# Substitution Theorem   Whatsapp  #### What is a Substitution Theorem?

The substitution theorem states the following:
If the voltage across and the current through any branch of a dc bilateral network are known, this branch can be replaced by any combination of elements that will maintain the same voltage across and current through the chosen branch.
In other words, Substitution Theorem states that whenever the current throughout the branch or the voltage across any branch in a network is known, then the branch can be changed by the combination of different elements that will make the similar voltage & current throughout that branch.

#### How did substitution theorem works?

Consider the circuit in [Fig. 1], in which the voltage across and current through the branch [a-b] are determined. Through the use of the substitution theorem, a number of equivalent [a-b] branches are shown in [Fig. 2].
Note that for each equivalent, the terminal voltage and current are the same. Fig. 1: Demonstrating the effect of the substitution theorem. Fig. 2: Equivalent branches for the branch $a$-$b$ in Fig. 1.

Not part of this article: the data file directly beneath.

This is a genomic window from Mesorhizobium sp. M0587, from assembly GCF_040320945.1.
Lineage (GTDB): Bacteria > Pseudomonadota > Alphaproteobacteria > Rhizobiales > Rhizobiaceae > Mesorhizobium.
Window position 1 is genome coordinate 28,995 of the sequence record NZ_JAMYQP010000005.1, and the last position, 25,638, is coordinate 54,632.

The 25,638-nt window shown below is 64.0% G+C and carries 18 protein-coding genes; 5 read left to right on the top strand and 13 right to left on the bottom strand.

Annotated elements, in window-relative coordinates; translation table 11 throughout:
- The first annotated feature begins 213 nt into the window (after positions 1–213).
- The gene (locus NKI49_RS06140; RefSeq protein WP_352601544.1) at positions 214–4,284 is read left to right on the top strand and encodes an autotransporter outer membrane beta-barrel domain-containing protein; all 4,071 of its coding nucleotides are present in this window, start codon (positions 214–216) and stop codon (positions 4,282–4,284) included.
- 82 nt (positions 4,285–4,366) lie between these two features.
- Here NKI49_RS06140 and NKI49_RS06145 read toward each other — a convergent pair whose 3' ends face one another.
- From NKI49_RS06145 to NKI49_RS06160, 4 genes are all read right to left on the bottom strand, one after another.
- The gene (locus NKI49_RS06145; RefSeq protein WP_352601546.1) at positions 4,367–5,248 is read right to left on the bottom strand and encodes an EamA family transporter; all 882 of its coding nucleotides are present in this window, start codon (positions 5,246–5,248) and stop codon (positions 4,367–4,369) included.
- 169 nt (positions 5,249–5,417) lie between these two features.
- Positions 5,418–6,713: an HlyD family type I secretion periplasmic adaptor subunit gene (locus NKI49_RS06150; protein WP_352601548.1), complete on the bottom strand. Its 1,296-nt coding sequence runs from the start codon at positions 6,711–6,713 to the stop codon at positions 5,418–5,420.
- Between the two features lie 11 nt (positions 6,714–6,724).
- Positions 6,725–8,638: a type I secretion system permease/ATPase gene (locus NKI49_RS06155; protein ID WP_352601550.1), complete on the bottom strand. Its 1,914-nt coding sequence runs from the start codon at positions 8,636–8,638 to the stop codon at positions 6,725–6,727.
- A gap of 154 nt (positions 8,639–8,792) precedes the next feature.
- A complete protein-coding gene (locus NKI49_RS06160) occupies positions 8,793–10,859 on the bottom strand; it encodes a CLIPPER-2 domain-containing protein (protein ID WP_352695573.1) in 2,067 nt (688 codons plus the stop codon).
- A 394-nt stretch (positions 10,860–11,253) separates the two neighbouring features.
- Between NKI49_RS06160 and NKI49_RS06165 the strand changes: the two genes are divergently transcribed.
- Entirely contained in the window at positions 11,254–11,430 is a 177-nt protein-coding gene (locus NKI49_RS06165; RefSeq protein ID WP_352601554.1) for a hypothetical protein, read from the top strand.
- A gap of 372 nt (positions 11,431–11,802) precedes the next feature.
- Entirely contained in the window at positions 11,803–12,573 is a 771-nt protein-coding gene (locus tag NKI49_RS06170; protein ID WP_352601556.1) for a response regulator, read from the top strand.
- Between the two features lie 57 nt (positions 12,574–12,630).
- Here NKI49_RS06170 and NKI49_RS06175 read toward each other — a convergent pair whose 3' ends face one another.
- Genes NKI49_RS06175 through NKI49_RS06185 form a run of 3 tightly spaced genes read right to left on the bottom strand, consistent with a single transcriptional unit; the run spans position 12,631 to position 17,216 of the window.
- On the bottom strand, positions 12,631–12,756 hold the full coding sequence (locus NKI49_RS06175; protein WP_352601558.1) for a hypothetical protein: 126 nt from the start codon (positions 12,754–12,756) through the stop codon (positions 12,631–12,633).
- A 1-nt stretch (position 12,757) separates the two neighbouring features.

#### How to apply substitution theorem?

Understand that this theorem cannot be used to solve networks with two or more sources that are not in series or parallel. For it to be applied, a potential difference or current value must be known or found using one of the techniques discussed earlier. One application of the theorem is shown in [Fig. 3]. Note that in the figure the known potential difference V was replaced by a voltage source, permitting the isolation of the portion of the network including $R_3$, $R_4$, and $R_5$. Recall that this was basically the approach used in the analysis of the ladder network as we worked our way back toward the terminal resistance $R_5$.
The current source equivalence of the above is shown in [Fig. 4], where a known current is replaced by an ideal current source, permitting the isolation of $R_4$ and $R_5$.  Fig. 3: Demonstrating the effect of knowing a voltage at some point in a complex network. Fig. 4: Demonstrating the effect of knowing a current at some point in a complex network.

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